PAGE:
Didier Drogba, a FIFA legend and the Goodwill Ambassador for Sport and Health for the World Health Organization, has commented about the rise of women’s football, the need to provide more possibilities for players in Africa, and the ability of football to teach people from diverse backgrounds how to live together.
The former Côte d’Ivoire and Chelsea forward made an appearance at the Making Trade Score for Women! event at the World Trade Organization (WTO) in Geneva, Switzerland, alongside HRH Princess Reem Bint Abdullah Bin Mosaad Al Saud of the Kingdom of Saudi Arabia.
Football isn’t just about winning or losing; it’s also about being a decent person and learning how to get along with people from different cultures, according to Drogba. “For instance, at Chelsea, I played with players who were from Russia, Ukraine, Germany, Ivory Coast, and Ghana, and we had to learn how to get along, respect one another’s cultures, and compete for the same badge. When you play football, you develop and learn these values. Everyone’s children should have this.
He then discussed the necessity to establish the ideal environment for players to grow as he turned his attention to football in Africa. “I believe that opportunities must be created in Africa and throughout the continent, giving children chances and establishing youth leagues. There are specific phases of practice that you must learn if you want to become a superstar, and we lack those.
He commended FIFA President Gianni Infantino for changing people’s opinions of African football and claimed that the African Super League will be a fantastic opportunity for the continent to develop infrastructure. “Since his election, he has significantly altered how Africans view football…We can now observe the economics and the growth of corporate investments in football.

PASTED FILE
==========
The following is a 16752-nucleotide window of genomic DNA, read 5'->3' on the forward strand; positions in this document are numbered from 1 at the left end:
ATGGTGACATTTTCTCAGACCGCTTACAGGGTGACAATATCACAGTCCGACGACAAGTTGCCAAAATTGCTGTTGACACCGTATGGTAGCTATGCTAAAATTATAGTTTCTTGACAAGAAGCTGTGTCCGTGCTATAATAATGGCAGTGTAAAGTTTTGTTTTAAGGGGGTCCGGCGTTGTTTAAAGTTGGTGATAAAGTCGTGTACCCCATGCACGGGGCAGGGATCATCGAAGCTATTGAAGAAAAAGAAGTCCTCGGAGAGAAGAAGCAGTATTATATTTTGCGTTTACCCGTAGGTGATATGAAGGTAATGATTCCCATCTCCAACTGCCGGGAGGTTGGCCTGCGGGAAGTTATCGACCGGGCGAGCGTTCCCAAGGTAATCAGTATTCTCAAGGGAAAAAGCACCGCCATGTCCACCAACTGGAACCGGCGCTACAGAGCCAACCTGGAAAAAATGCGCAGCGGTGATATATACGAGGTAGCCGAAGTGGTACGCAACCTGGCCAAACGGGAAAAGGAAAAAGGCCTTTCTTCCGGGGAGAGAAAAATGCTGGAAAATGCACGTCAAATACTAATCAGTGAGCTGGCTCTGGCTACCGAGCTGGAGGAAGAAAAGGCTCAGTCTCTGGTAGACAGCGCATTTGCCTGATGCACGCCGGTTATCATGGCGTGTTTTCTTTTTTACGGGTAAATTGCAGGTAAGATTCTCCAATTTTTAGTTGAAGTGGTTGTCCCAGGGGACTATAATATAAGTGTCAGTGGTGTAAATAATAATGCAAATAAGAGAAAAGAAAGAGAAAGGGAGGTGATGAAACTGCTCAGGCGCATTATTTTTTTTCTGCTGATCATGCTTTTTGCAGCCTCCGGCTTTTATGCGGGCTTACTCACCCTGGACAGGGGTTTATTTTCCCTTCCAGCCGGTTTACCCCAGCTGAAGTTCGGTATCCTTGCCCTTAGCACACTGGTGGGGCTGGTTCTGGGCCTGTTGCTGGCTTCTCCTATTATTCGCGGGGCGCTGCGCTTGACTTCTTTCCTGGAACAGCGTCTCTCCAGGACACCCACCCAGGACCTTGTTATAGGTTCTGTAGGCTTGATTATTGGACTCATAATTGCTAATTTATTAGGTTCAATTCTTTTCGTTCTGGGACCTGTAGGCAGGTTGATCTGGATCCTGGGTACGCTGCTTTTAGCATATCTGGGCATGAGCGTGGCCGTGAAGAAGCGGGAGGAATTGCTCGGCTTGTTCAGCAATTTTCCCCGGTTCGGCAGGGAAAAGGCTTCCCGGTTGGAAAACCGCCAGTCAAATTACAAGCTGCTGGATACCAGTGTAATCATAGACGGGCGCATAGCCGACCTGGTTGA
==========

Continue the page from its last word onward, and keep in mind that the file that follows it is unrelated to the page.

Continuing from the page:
Didier Drogba commended the caliber of women’s football, less than three months before the FIFA Women’s World Cup Australia and New Zealand 2023.
“I played with great players, in great teams, but I could see some of these women players being in our squad, performing and competing with the boys,” the player added. “You know, I watch the game and I observe how they handle the ball. Football players are so concentrated on their initial touch that it makes for a better, more attractive game to watch. I know this because I’ve missed several of my own first touches.
The women’s national team began playing matches in 2022, and Saudi Arabia recently established its first women’s football league. Princess Reem spoke about the sport’s explosive rise in the country.
This is an exciting time, Princess Reem said. “The government has made a tremendous effort to support us, whether it’s organizing leagues, creating a national team, or having multiple programmes for Saudi men and women to grow the sport.” We have reached a critical point in our progress. I am aware that what the men’s team accomplished required a lot of time, effort, patience, and experience, but I am confident that we will be able to uphold the honor of our nation.
The Saudi Arabian women’s national team competed in its first-ever international games in 2022, and they also established a team for females under the age of 17. Over 1,000 licensed coaches currently work in the kingdom, up from 119 in 2021. Nearly 50,000 girls compete in the schools’ league, and there are now regional training facilities for young women between the ages of six and seventeen. In a short period of time, Saudi Arabia has seen a 66% increase in referees and a 56% increase in clubs, which can be attributed to the start of a first- and second-tier women’s league with a total of 25 teams.